The Evolution of Dating


The era of courtship is dying. It’s true. I’m not saying everyone just bounces around, not a care in the world for the other person, no chivalry, no effort, but I AM saying that courtship, as in traditional dating, is no longer the social standard for my generation as well as the generation behind me. 


As a “zennelial” (someone born towards the end of the millennial generation and the beginning of generation z) , I have been able to witness the impact technology has had on the development of younger generations social skills, emotions, and reality- especially when it comes to finding that special person. Rarely, if ever, did I see couples in high school choosing to put in the effort that others wouldn’t, such as planning out a genuine DATE. Not “oh hey

 let’s chill sometime”… I mean a genuine “hey let me make you feel special” date, or a “I expect him to show up with flowers and meet my parents” type of date or even a “you best believe I spent a good couple hours getting ready for this” type of date. I’ve seen men spend more time trying to decide what to watch on Netflix then planning out a date. It’s 2021, so we can split the bill, but at least offer to pay, ya know? 


And I’m not trying to be sexist, so I’m sure the ladies can step it up too, but truth be told it has just become way too easy to communicate with anyone at any time. Why waste your time on one if one swipe allows you to talk to someone else? As horrible as that sounds, that’s the thought process. It is this same thought process that has manufactured one of the most dangerous generational communication changes to date: The Talking Stage. 


The Talking Stage: it’s like the perfect device to insure that the bait is on the hook at all times, but there’s no reason for any fish to bite down on it completely, letting them continue to swim around as they please. The Talking Stage occurs when 2 individuals refuse to commit, causing a kind of half-loyalty to a person who can be as unpredictable as they please. The talking stage can go on for a long as the participants allow, it normally averages anywhere from 2 weeks-3 months. Having the benefits of a girlfriend or boyfriend but not signing your life away to unwavering loyalty? It’s genius. Best part of the whole thing though, is when the other person feels you’ve wronged them, y’all were never even dating, so it doesn’t even matter, right?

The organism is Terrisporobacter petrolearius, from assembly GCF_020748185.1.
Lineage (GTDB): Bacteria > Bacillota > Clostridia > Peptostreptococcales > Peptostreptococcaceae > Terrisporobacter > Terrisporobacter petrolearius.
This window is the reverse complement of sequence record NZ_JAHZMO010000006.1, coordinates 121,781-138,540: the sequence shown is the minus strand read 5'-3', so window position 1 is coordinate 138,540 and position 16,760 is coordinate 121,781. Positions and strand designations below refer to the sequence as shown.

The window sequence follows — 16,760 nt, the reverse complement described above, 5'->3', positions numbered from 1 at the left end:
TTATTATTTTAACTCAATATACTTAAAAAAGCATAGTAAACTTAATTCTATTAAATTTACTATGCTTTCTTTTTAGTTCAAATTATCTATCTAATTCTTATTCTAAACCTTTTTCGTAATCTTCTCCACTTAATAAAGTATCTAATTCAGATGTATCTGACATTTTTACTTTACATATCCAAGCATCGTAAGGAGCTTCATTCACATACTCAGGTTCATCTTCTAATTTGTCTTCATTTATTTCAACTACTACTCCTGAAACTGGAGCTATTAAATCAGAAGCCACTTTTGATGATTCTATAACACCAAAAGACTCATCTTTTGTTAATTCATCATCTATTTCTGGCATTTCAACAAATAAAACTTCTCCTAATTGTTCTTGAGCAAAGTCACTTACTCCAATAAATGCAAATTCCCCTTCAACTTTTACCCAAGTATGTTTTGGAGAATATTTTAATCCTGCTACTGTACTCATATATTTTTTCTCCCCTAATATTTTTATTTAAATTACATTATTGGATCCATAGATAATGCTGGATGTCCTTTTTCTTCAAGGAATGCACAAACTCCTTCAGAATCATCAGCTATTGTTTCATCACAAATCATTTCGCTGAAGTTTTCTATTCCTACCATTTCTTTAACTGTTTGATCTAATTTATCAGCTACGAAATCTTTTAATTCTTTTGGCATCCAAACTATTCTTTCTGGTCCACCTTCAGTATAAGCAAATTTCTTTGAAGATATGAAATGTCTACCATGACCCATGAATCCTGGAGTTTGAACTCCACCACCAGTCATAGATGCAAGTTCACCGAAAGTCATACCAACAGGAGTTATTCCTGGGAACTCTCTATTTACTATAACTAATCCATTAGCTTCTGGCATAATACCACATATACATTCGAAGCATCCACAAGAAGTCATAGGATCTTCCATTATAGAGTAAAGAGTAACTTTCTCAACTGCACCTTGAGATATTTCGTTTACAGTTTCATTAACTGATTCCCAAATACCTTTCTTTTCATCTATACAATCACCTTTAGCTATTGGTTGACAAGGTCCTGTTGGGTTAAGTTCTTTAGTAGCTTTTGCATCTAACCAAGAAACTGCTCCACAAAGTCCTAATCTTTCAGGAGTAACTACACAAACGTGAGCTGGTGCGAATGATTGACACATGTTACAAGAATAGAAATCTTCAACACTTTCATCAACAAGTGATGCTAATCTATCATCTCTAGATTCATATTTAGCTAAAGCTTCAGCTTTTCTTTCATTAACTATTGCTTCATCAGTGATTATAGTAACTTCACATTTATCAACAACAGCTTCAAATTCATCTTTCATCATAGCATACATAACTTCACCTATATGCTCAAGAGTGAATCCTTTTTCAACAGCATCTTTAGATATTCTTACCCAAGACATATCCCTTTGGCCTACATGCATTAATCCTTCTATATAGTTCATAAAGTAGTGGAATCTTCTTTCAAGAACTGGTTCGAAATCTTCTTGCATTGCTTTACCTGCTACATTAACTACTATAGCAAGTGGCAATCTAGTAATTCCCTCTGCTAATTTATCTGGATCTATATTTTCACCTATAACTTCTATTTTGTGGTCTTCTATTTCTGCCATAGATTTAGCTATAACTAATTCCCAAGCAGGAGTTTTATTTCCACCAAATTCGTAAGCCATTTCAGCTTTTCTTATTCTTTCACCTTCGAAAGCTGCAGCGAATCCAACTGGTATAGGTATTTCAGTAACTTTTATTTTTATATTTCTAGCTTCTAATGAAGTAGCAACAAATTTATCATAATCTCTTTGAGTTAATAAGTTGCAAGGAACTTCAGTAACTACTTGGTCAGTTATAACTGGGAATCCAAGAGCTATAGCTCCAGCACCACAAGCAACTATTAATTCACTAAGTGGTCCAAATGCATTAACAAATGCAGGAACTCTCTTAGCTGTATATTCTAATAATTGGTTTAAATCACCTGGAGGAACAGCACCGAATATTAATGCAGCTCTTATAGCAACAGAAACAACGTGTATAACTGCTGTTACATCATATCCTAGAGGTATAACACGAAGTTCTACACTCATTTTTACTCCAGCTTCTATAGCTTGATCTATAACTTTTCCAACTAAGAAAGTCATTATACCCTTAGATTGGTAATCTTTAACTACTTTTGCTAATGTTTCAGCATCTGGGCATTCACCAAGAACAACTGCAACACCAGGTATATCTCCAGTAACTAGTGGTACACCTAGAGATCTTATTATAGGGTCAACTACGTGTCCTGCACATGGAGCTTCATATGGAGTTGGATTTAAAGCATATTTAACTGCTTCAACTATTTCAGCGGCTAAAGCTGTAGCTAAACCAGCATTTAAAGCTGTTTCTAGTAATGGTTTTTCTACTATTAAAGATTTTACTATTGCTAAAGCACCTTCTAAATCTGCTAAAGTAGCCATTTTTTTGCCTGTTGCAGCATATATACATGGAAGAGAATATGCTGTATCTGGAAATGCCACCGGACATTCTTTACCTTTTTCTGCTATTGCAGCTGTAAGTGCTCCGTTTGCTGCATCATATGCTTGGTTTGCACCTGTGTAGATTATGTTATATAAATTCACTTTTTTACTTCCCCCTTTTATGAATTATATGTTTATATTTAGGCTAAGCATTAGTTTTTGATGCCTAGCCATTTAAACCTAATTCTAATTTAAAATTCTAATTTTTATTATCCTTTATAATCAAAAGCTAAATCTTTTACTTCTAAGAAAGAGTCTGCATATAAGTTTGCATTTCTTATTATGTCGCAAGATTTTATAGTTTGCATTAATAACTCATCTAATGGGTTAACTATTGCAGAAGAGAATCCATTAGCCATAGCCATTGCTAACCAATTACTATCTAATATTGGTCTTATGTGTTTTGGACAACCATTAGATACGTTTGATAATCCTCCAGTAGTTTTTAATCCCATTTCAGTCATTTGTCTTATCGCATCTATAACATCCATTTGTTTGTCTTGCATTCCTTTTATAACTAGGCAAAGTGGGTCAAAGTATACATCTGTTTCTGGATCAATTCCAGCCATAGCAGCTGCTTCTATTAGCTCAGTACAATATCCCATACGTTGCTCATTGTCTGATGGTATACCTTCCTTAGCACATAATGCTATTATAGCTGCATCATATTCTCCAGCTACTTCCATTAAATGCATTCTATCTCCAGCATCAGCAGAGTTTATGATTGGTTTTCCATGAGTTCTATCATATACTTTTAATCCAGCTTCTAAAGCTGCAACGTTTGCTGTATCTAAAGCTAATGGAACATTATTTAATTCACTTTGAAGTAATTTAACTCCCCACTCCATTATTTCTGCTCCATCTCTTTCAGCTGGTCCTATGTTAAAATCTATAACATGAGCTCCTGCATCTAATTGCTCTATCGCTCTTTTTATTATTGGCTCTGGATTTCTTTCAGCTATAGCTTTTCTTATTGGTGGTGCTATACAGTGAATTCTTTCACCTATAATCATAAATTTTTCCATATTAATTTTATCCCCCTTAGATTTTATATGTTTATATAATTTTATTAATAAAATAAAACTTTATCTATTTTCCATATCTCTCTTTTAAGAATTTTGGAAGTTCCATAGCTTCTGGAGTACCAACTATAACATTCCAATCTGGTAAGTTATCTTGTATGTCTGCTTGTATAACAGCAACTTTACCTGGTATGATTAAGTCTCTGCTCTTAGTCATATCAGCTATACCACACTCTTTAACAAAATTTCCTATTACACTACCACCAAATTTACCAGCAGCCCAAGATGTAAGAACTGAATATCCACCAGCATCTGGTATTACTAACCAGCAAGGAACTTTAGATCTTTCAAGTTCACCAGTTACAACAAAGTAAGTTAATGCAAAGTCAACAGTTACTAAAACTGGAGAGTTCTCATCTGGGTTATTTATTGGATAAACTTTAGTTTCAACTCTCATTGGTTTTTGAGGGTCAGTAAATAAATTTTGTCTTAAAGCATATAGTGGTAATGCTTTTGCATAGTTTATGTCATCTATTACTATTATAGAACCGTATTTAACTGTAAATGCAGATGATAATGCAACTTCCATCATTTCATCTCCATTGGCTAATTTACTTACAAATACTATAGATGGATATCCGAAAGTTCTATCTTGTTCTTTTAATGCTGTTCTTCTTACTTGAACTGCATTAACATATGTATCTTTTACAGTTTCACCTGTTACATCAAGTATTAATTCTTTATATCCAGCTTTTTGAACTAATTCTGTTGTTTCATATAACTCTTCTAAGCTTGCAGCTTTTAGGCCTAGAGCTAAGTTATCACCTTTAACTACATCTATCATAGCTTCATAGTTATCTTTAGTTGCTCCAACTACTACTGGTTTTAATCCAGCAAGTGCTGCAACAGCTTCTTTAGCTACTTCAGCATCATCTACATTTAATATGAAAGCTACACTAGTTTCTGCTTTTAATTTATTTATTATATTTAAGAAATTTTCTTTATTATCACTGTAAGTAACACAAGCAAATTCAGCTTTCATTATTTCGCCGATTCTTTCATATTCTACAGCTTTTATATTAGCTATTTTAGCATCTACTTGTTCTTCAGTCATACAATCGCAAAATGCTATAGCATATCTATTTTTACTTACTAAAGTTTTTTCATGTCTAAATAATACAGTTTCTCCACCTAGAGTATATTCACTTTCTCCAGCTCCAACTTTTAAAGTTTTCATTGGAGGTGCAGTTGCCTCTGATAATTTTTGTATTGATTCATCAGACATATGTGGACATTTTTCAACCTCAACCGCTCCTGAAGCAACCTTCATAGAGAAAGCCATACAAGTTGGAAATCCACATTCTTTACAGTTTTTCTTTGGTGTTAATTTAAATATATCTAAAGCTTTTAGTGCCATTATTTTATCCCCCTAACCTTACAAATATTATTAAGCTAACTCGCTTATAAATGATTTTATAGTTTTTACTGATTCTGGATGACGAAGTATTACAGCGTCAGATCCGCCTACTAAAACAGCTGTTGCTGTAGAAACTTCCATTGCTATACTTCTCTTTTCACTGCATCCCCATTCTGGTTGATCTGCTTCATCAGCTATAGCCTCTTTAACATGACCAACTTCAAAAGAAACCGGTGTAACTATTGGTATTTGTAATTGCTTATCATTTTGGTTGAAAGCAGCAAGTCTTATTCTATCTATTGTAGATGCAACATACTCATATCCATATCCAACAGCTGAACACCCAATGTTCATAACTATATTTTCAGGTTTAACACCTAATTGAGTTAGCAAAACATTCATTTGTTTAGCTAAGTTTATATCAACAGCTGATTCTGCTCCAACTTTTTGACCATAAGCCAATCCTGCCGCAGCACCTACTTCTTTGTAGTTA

My generation has single handedly taken the very core of dating, being human connection, and reconfigured it into something that has somehow isolated ourselves more than ever before. What used to be the standard for a good date, has now become what would be considered exceeding expectations, and this can be seen throughout the slow evolution of dating to what it is today.


During the late 1900s, dating was closely monitored by parents while suitors were whittled down to the best possible. It was a pretty simple process, kind of like your parents managing your tinder account with the bio saying: “Looking for marriage. Serious inquiries only.” Feelings weren’t really a big player in the game of courtship, we were looking for golden boy husband material only, who would protect and provide above all else.